[plt-dev] problems with extending `for' syntax

From: Matthew Flatt (mflatt at cs.utah.edu)
Date: Sun Feb 22 18:01:13 EST 2009

At Sun, 22 Feb 2009 17:44:42 -0500, Sam TH wrote:
> I'd like to write a sequence syntax that uses `match'-style pattern
> matching.  Unfortunately, this doesn't seem to be currently possible,
> but it's close.
> First, something like this is ruled straight out:
> (for/list ([(? (lambda (x) #t) x) (:match (list 1 2 3))]) x)
> since (lambda (x) #t) is not an identifier.  This is ruled out
> *before* the `:match' expander is given control.
> Second, it's not possible to distinguish between the client writing this:
> (for/list ([x (:match e)]) ...)
> and this:
> (for/list ([(x) (:match e)]) ...)
> which, while they have the same semantics for `in-list', would have
> very different semantics for `:match'.
> I think the easiest solution would be to (1) accept any pattern in the
> binding position, and have individual sequence-syntax forms rule them
> out (perhaps `define-sequence-syntax' could make this easy), and (2)
> provide a lower-level form which is given the raw pattern, without any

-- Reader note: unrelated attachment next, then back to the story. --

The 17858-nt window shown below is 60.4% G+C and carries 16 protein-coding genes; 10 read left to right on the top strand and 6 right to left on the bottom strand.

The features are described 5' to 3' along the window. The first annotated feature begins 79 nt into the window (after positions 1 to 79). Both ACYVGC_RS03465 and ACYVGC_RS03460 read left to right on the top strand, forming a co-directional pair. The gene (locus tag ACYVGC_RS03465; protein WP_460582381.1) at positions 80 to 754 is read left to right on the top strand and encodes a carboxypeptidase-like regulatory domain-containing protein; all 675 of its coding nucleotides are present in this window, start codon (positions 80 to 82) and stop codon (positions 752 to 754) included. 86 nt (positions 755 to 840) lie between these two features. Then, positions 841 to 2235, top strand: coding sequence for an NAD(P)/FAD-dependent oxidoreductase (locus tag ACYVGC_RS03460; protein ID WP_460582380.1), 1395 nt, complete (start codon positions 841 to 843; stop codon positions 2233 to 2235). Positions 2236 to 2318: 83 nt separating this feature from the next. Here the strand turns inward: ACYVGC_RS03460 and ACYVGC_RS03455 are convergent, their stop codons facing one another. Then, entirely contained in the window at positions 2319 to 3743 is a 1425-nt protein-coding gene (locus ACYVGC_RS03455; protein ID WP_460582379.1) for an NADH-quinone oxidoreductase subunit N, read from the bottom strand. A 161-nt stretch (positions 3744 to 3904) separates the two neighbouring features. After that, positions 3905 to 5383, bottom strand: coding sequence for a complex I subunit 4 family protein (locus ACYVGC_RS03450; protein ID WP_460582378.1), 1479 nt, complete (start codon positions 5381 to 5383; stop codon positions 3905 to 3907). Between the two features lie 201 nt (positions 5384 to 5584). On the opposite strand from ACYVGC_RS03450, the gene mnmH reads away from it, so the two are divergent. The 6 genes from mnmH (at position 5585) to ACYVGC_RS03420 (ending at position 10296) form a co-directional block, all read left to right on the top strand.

> transformation.
> I'll write up a patch, provided anyone is interested.

It sounds worth trying, but I'm not sure it will work easily.

The existing `for' forms were designed with the idea that the
right-hand side of a binding is always an expression. If the expression
has a certain shape, then you might get better performance, but the
shape of the expression doesn't affect the binding.

A benefit of that design is that you can derive new `for'-like forms
that wrap some right-hand sides with sequence converters. For example,
a derived form might wrap a right-hand side with `stop-before'. If I
remember correctly, then some of the `for' forms (perhaps `for/or' or
`for/and') are implemented that way.

In other words, the constraint that the right-hand side is always an
expression might be built deep enough into the design that it's
difficult to change. But I'm not sure.

Posted on the dev mailing list.